To begin with, he’s known as “the worst tourist in the world” for destroying delicate ecosystems in Colorado and beyond. He posted a photo of himself riding a Galapagos tortoise, an offense that got him kicked out of Ecuador.
He regularly takes snowmobiles into federally-protected areas. And he posted a fake photo of himself taking a dump in a lake with the Maroon Bells peaks as a backdrop. Sounds like a real charmer.
What Were the Initial Charges Against David Lesh?
Lesh’s legal expenses have climbed higher than Mt. Elbert in recent years. Charges stem from a couple of incidents.
The first in 2019 came from riding his snowmobile below the snowline and destroying the alpine ecosystem. He was found guilty of those charges, fined $500, and ordered to do 50 hours of community service.
The second set of charges comes from the photoshopped pictures he posted. Lesh readily admits he wanted to be charged for these offenses. And while the judge dropped the charges, he made it clear that Lesh was still in violation of the law.
Using photos of federal land to promote his business violated the law. He also encouraged his followers to engage in the same behavior, whether he actually did it or not.
When Lesh went snowmobiling in Colorado’s Keystone Resort in April 2020, he crossed a line. He operated a snowmachine off of a designated route.
Another charge from the same photo alleges that Lesh used federal lands to sell merchandise without a permit. The judge in the case also suggested that Lesh thought he was above the law. He could face $10,000 in fines if found guilty.
Currently banned from all federal lands, Lesh also can’t make any posts that depict breaking the law on federal lands.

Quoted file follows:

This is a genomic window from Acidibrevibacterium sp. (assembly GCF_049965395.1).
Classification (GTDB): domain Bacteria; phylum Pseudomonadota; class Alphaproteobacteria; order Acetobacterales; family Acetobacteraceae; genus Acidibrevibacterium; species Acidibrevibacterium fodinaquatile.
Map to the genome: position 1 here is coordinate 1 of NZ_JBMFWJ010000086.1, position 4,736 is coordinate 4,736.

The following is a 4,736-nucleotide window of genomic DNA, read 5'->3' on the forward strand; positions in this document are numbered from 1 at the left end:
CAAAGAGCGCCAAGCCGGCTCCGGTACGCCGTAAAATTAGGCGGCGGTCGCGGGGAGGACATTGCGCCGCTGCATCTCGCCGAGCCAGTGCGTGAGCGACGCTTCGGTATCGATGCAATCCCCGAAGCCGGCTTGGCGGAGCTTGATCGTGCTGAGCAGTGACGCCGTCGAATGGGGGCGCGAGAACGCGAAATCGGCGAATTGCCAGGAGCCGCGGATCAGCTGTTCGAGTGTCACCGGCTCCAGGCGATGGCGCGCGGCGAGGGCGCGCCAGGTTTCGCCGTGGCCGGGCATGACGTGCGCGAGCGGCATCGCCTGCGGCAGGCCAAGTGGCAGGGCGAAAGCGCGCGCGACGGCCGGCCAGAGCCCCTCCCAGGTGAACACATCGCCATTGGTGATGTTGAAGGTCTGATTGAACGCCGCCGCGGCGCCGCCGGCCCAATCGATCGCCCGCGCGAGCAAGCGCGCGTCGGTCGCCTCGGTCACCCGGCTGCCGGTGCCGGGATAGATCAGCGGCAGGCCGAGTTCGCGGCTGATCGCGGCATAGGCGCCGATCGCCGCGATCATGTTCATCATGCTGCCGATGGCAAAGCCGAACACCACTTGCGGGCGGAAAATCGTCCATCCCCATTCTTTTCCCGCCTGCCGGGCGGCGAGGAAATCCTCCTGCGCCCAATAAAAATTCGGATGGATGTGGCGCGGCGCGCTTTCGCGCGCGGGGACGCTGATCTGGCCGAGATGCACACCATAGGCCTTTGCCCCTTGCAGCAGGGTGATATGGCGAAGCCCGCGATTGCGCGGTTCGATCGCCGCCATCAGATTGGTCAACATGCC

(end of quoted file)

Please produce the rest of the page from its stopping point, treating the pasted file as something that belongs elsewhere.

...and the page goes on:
What’s the Current Status of the Lawsuit Against David Lesh?
Lesh was found guilty of the charges stemming from the Keystone Resort incident. He was supposed to face sentencing in December 2021, but David again thwarted justice.
The day before the hearing, Lesh fired his attorney. The NCLA seeks to have the charges dismissed in new hearings and to build a social media push behind Lesh.
What Is Leave No Trace?
To protect and maintain the lands we all love to explore, we must protect them. Lesh seems bent on exploiting our national forests for his own gain.
The Leave No Trace ethos is part of our national identity. We’ve all seen the signs at trailheads about taking only photos and leaving only footprints, and for a good reason. Actions like Lesh’s degrade the environment and make it harder for the rest of us to enjoy.
As conscientious nature-lovers, you’d never empty your RV’s black tank in a lake just for likes on Instagram. And you’d never drive your motorhome out over a protected area just for kicks.
It’s important to preserve these lands for future generations. No one wants to see your food wrappers and soda cans in Maroon Lake.
Actions Have Consequences
In many ways, the case against David Lesh is about making a point. Bad behavior in the forest has consequences.
The U.S. Forest Service finally found charges that would stick, and they’re going for it. After years of behavior that makes us cringe, he’ll hopefully be held accountable.
Is David Lesh getting off easy or should the U.S. Forest Service drop the case? Let us know your thoughts in the comments!